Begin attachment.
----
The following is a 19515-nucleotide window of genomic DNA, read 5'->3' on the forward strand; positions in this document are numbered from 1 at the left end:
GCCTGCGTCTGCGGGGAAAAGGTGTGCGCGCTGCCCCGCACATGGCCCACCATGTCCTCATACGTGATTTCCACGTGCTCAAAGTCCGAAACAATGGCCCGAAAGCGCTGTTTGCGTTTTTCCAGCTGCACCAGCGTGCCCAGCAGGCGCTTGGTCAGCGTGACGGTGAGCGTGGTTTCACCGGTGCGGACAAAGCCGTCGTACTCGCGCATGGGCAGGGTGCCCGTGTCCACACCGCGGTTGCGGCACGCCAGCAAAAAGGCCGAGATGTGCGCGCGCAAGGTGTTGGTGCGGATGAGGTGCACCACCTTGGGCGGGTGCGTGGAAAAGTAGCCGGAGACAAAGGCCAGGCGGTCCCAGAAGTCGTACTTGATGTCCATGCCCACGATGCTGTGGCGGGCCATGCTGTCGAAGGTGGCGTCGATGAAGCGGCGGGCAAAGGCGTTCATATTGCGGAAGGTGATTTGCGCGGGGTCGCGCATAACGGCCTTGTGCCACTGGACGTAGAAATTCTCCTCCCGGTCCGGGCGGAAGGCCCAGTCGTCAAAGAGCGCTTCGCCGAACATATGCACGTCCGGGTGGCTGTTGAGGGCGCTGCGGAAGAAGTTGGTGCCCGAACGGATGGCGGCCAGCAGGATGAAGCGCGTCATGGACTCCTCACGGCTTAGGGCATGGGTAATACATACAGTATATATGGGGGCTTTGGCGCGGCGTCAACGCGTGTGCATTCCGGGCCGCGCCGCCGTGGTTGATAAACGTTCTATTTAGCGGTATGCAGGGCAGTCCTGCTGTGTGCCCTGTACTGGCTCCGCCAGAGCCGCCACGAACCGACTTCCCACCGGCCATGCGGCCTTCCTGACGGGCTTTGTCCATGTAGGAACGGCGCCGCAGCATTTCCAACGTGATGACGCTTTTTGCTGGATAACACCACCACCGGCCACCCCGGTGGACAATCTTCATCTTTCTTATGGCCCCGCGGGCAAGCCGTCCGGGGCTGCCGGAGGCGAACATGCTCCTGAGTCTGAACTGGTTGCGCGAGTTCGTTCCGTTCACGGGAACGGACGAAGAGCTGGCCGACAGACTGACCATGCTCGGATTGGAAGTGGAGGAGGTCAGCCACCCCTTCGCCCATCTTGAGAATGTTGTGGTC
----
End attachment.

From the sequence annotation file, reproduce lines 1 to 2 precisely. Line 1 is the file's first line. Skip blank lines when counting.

The following is a 19515-nucleotide window of genomic DNA, read 5'->3' on the forward strand; positions in this document are numbered from 1 at the left end:
GCCTGCGTCTGCGGGGAAAAGGTGTGCGCGCTGCCCCGCACATGGCCCACCATGTCCTCATACGTGATTTCCACGTGCTCAAAGTCCGAAACAATGGCCCGAAAGCGCTGTTTGCGTTTTTCCAGCTGCACCAGCGTGCCCAGCAGGCGCTTGGTCAGCGTGACGGTGAGCGTGGTTTCACCGGTGCGGACAAAGCCGTCGTACTCGCGCATGGGCAGGGTGCCCGTGTCCACACCGCGGTTGCGGCACGCCAGCAAAAAGGCCGAGATGTGCGCGCGCAAGGTGTTGGTGCGGATGAGGTGCACCACCTTGGGCGGGTGCGTGGAAAAGTAGCCGGAGACAAAGGCCAGGCGGTCCCAGAAGTCGTACTTGATGTCCATGCCCACGATGCTGTGGCGGGCCATGCTGTCGAAGGTGGCGTCGATGAAGCGGCGGGCAAAGGCGTTCATATTGCGGAAGGTGATTTGCGCGGGGTCGCGCATAACGGCCTTGTGCCACTGGACGTAGAAATTCTCCTCCCGGTCCGGGCGGAAGGCCCAGTCGTCAAAGAGCGCTTCGCCGAACATATGCACGTCCGGGTGGCTGTTGAGGGCGCTGCGGAAGAAGTTGGTGCCCGAACGGATGGCGGCCAGCAGGATGAAGCGCGTCATGGACTCCTCACGGCTTAGGGCATGGGTAATACATACAGTATATATGGGGGCTTTGGCGCGGCGTCAACGCGTGTGCATTCCGGGCCGCGCCGCCGTGGTTGATAAACGTTCTATTTAGCGGTATGCAGGGCAGTCCTGCTGTGTGCCCTGTACTGGCTCCGCCAGAGCCGCCACGAACCGACTTCCCACCGGCCATGCGGCCTTCCTGACGGGCTTTGTCCATGTAGGAACGGCGCCGCAGCATTTCCAACGTGATGACGCTTTTTGCTGGATAACACCACCACCGGCCACCCCGGTGGACAATCTTCATCTTTCTTATGGCCCCGCGGGCAAGCCGTCCGGGGCTGCCGGAGGCGAACATGCTCCTGAGTCTGAACTGGTTGCGCGAGTTCGTTCCGTTCACGGGAACGGACGAAGAGCTGGCCGACAGACTGACCATGCTCGGATTGGAAGTGGAGGAGGTCAGCCACCCCTTCGCCCATCTTGAGAATGTTGTGGTC